Labour turned up the heat on Prime Minister John Key last night over his handling of complaints against former minister Richard Worth, issuing a statement said to be from a Labour woman activist detailing "vulgar" attentions to her.

Dr Worth resigned as Internal Affairs Minister this week after a complaint about him of a sexual nature was made by another woman to the police and Mr Key.

The statement was tabled in Parliament after Labour leader Phil Goff faced questions about his handling of the woman's complaint, which he took privately to Mr Key last month.

The complainant is an Indian woman in Auckland, married with two children.

She is a Labour Party activist and Mr Goff says he told Mr Key that at the time.

She alleges that Dr Worth offered her a job as his ethnic adviser and as a board member - on the Lottery Grants Board, Mr Goff says - and that she received about 40 text messages and 60 phone calls from him.

"Several of the phone calls made by Dr Worth to me were vulgar, sexually explicit, and I believe were made when he was drunk," the statement says.

She said he started ending his texts with "xxx".

"I did not realise what this meant at first, and had to ask my husband what they meant."

While she was visiting her family overseas, she had received texts and phone calls from him that made her feel uncomfortable.

These included "asking me to buy a transparent garment for myself and whether I wanted a welcome banner at the airport when I returned".

The woman said that on one occasion, "he asked me if I prayed for something to happen to my husband so we could be together".

The woman's statement said she met Dr Worth during the election campaign last year.

The texts and phone calls were received between November 26 last year and February 23 this year.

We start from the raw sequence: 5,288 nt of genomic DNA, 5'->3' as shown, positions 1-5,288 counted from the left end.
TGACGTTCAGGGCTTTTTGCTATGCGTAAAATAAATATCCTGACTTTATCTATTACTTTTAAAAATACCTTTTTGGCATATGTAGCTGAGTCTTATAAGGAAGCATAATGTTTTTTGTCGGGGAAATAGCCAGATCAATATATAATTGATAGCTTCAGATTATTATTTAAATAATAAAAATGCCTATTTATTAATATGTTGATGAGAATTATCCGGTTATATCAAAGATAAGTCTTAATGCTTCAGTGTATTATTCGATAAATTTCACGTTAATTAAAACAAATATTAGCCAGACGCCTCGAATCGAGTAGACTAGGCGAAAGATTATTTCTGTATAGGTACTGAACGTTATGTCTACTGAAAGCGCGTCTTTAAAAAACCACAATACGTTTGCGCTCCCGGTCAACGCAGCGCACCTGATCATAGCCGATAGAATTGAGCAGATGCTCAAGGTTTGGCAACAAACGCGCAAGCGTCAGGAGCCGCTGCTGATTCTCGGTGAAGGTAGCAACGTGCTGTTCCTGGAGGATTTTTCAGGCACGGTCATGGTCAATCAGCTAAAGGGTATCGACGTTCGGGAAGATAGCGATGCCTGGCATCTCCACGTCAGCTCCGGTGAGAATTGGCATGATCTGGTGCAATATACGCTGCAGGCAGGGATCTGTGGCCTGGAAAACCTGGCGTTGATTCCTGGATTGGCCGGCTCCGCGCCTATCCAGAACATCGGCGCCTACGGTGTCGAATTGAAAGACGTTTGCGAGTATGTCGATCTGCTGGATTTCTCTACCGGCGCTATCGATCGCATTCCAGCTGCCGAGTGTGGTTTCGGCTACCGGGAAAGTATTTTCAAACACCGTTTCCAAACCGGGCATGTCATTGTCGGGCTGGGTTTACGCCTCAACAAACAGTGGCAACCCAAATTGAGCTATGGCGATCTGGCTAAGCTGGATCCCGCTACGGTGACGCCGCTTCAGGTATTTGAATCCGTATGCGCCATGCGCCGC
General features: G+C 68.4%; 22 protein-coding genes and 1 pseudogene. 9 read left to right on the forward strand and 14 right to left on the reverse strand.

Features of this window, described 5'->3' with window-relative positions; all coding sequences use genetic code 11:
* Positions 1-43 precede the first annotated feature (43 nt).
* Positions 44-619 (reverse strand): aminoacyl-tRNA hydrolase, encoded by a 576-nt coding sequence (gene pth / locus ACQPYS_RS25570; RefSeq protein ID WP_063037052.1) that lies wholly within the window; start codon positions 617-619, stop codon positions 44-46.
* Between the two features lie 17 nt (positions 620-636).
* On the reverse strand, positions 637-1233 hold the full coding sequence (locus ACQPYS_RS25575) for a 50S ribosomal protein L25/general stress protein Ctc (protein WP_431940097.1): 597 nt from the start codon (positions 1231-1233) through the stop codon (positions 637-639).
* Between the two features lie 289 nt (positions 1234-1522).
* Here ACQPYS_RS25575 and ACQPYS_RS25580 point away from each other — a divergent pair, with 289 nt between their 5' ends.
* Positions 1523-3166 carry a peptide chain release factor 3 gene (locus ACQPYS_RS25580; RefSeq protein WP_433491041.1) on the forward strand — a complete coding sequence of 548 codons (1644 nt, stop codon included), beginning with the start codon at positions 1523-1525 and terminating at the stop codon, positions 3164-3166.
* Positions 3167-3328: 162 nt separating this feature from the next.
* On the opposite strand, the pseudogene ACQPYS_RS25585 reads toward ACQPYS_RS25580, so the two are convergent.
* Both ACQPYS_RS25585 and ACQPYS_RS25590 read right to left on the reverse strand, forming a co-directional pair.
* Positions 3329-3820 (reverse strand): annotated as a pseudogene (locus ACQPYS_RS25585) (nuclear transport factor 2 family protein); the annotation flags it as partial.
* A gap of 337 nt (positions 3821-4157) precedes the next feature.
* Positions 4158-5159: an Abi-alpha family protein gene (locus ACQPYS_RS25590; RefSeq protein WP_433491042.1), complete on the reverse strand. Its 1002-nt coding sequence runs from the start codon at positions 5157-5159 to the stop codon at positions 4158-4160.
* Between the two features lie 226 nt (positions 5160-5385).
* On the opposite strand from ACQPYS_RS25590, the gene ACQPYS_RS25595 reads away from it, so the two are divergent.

Mr Key said yesterday that his chief of staff, Wayne Eagleson, had looked into the complaint. Dr Worth had categorically denied the claims, and had said he was willing to sign an affidavit to that effect and would take defamation action against Mr Goff if he spoke about it publicly.

Mr Key said that if he had had evidence that the claims were true, "I would have sacked Richard Worth immediately".

Mr Goff is claiming that Mr Key's office was slap-dash in its investigation and simply accepted Dr Worth's denials.

But Mr Goff was questioned yesterday about his handling of the matter. He did not approach Mr Key until early May, some time after he had found out about the matter.

Asked why he waited so long to raise it, Mr Goff said he had several conversations with the woman and her husband and the matter had been embarrassing for them.

"It took the woman and her family some time to determine how best to deal with the matter that was obviously troubling to them."

His main concern had been to protect the privacy of the woman and that was why he took the matter to Mr Key privately.

Mr Goff had said there was email evidence of Dr Worth's communications, but yesterday said he was wrong and there were only texts.